SU Student-Athlete Siblings

SU Student-Athlete Siblings

By Ryan Novitsky, Assistant Athletic Communications Director

Going away to college is a major step in the path of adulthood and more often than not, a student has to experience this on his or her own with the pressures of making new friends and being in an environment completely foreign to what they are used to.

But for a select few student-athletes at Susquehanna, this transition was not as difficult as it may have been for other first-year students. The reason? They all have a sibling on campus, either playing on their team or another sport.

For starters, Paul and John Crowe are runners on the men’s cross country and track teams. One would expect siblings to be competitive in nature, but not so much for the Crowes.

“I am constantly chasing down his [Paul’s] times,” John said. “But it’s all fun and games. We push each other at practice and workouts and share the same goals in cross country and track”.

Another brother combination at SU is John and Connor Kerrigan. John, a senior on the men’s lacrosse team, gave his younger brother Connor, a football player, advice before arriving on campus.

“There is a lot on your plate as a freshman,” he said. “You need to get away from the distractions, buckle down and give yourself a few hours to study everyday because living in a dorm with hundreds of students is different.”

The Kerrigans are a bit more competitive than the Crowes, especially when it comes to the aggressive nature of being brothers as well as their respective sports.

“We have always been competitive with one another. If he did something well, I had to do it better and vice versa,” John stated. “We were constantly trying to one-up each other.

“We drove our mother crazy sometimes and I think that’s the reason my dad bought us boxing gloves – to get our anger out in a ‘safe’ way down in the basement and ‘vent’,” Connor said.

Despite the sometimes aggressive rivalry between the two, the Kerrigans plan on staying close throughout the next year and into the future away from Susquehanna.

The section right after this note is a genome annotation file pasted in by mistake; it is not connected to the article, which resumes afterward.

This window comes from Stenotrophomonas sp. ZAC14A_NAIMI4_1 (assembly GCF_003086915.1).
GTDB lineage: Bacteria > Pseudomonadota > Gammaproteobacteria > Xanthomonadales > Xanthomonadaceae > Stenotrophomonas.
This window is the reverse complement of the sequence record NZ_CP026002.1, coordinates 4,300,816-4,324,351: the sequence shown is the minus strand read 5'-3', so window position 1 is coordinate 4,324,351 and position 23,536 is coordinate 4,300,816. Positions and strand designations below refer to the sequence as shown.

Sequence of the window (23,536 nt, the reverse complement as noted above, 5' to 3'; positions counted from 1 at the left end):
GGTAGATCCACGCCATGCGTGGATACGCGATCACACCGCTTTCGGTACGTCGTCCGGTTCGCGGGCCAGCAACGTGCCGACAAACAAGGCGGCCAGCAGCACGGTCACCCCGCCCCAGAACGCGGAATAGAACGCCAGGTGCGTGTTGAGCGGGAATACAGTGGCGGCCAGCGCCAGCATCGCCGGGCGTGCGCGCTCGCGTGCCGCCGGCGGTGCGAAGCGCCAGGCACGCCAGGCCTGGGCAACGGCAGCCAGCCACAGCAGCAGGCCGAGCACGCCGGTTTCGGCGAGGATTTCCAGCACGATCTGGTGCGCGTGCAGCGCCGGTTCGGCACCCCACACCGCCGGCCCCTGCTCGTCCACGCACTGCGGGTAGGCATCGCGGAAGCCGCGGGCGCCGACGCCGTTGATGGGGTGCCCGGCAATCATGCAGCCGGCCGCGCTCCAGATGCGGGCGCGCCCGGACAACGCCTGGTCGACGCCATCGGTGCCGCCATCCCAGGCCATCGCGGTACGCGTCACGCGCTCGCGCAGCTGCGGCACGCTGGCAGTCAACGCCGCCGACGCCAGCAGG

Much like the Kerrigans, the Schetroma brothers are three years separated.  Ken, a senior All-Conference defensive tackle on the football team as well as an All-Conference selection as a field athlete in the shot put said, “we are always trying to determine who the better Schetroma brother is, which 99.9 percent of the time is me.”

The younger Schetroma, Tom, is a freshman and following in the shadow of Ken at SU, a challenge he fully embraced.

“I chose SU because it gave me the opportunity to play with Ken for another year in football and track & field. I also loved the beautiful campus and the low teacher-to-student ratio.”

But Ken knows his record-holding performances in the shot put are in trouble.

“It’s only a matter of time before my little brother knocks me down to second on the all-time list,” he said. “Tom is an excellent thrower and will do well for himself in his tenure here. I’m expecting big things out of him!”

Tom said, “we are competitive in everything we do whether it be playing video games or playing catch in the yard. We always hung around with sports-minded friends and did everything with a ‘killer instinct’ and wanted to be the best. There is a good chance both Ken and I will be throwing against each other for Landmark Conference gold.”